International justice is an evolving, and often controversial, area of law. Its very mention can raise questions about how to reconcile universal ideals with national sovereignty.
But for some crimes, international justice seems the only answer, even if it's an imperfect one.
That's certainly the case with the charges against Slobodan Milosevic, the former president of Yugoslavia and leader of Serbia. He could not have received a meaningful trial in Serbian courts. Yet too many nations have a stake in preventing more atrocities like those that took place under his rule to let him escape justice.
The start of his trial this week at the UN tribunal at The Hague - which has the specific mission of trying war crimes committed in the former Yugoslavia - could prove a milestone for the idea of justice for crimes that grossly violate international norms.
Prosecutors will try to show the world - and Serbs - how Mr. Milosevic headed a chain of command that led to the horrors of the wars in Croatia, Bosnia, and Kosovo. Much will depend on the willingness of Milosevic associates to testify.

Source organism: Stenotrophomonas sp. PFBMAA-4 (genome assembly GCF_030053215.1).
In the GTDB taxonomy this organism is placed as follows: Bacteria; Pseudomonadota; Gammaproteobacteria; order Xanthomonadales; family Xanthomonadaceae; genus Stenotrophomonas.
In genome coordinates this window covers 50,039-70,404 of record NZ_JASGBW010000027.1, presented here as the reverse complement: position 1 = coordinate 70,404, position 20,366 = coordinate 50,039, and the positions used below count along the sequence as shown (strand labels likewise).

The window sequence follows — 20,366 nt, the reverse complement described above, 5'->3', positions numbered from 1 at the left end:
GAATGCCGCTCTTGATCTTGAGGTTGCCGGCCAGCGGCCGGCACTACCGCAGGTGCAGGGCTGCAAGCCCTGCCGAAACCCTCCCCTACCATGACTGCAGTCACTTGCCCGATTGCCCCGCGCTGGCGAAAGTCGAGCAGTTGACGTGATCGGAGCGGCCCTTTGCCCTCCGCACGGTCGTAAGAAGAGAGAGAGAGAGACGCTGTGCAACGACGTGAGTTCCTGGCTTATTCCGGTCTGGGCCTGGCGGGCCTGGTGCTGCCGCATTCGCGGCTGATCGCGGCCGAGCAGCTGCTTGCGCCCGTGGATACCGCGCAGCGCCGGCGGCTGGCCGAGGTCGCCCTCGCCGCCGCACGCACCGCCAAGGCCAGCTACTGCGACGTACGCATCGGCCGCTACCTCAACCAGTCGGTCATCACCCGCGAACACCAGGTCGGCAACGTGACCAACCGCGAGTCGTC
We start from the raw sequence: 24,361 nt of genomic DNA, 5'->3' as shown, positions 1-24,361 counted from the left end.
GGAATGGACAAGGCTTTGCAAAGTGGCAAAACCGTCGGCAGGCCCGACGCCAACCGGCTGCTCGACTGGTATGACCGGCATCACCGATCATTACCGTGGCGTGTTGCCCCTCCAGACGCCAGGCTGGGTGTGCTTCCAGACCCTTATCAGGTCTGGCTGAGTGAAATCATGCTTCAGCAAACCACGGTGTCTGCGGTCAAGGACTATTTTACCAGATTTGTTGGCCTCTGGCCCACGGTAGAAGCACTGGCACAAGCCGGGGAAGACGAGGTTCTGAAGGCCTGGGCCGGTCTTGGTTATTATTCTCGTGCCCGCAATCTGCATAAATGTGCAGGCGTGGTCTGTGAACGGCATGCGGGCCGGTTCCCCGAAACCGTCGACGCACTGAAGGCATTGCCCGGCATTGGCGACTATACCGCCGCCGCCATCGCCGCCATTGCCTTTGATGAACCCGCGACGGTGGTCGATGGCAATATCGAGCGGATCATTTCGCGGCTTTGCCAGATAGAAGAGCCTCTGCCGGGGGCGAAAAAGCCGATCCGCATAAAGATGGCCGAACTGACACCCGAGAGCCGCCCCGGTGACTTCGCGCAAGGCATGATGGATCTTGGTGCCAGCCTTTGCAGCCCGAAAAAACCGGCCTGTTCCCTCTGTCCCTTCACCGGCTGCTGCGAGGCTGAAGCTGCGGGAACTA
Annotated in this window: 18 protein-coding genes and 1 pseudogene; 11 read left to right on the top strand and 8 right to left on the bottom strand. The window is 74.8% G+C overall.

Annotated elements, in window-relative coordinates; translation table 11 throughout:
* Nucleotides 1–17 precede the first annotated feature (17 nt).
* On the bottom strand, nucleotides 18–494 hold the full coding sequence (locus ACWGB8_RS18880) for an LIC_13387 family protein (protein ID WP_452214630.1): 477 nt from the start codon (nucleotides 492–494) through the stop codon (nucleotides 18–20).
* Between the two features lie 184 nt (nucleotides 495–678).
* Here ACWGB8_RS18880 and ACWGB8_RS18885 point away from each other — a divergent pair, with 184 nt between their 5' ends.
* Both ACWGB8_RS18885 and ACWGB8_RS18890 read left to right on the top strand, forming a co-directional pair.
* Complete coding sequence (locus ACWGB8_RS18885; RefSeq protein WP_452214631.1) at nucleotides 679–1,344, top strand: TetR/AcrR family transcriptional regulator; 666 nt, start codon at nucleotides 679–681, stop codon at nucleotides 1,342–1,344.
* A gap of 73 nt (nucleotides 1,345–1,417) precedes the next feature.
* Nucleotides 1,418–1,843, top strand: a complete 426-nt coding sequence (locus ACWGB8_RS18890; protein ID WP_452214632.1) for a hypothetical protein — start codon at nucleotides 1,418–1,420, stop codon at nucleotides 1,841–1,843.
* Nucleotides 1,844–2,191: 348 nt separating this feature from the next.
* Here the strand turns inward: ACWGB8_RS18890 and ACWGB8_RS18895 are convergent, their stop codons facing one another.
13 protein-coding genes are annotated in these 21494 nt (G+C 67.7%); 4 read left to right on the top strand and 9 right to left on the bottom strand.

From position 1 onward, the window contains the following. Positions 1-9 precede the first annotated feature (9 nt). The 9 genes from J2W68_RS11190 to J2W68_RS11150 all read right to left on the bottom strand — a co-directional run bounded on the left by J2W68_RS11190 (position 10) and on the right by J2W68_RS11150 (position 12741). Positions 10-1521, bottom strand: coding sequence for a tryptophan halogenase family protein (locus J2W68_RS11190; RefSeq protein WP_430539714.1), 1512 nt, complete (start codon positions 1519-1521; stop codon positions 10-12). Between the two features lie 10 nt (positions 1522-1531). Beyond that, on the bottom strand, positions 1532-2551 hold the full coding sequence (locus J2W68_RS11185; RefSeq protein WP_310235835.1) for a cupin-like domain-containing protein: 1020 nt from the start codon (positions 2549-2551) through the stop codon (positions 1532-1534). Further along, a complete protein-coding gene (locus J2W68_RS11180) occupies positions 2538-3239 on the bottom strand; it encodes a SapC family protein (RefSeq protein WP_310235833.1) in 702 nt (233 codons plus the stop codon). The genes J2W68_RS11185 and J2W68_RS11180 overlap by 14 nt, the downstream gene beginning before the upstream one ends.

Milosevic's defense, creative as it may be, is unlikely to outweigh the mounds of documentary and other evidence being presented against him. That doesn't imply a conviction is a foregone conclusion. The fairness of these proceedings is all-important. They should stand as a model for what international justice can be.
Other efforts to redress massive wrongs - such as ethnic genocide in Rwanda or the Khmer Rouge mass murders in Cambodia - have yet to be fulfilled. Cambodia's leaders refuse to cooperate with the UN, and an international court for the Rwanda killings has had limited success, with a mixed reputation in how it is conducting itself.
The Milosevic trial could set a strong precedent for regularized international justice. The US opposes a permanent court, which is being set up this year, because it fears politicized justices could easily convict US soldiers operating as peacekeepers.
But courts with well-chosen justices, with adequate funds, and focusing on a narrow set of crimes that affect humanity do have a place. The biggest challenge is deciding where and when their use is warranted.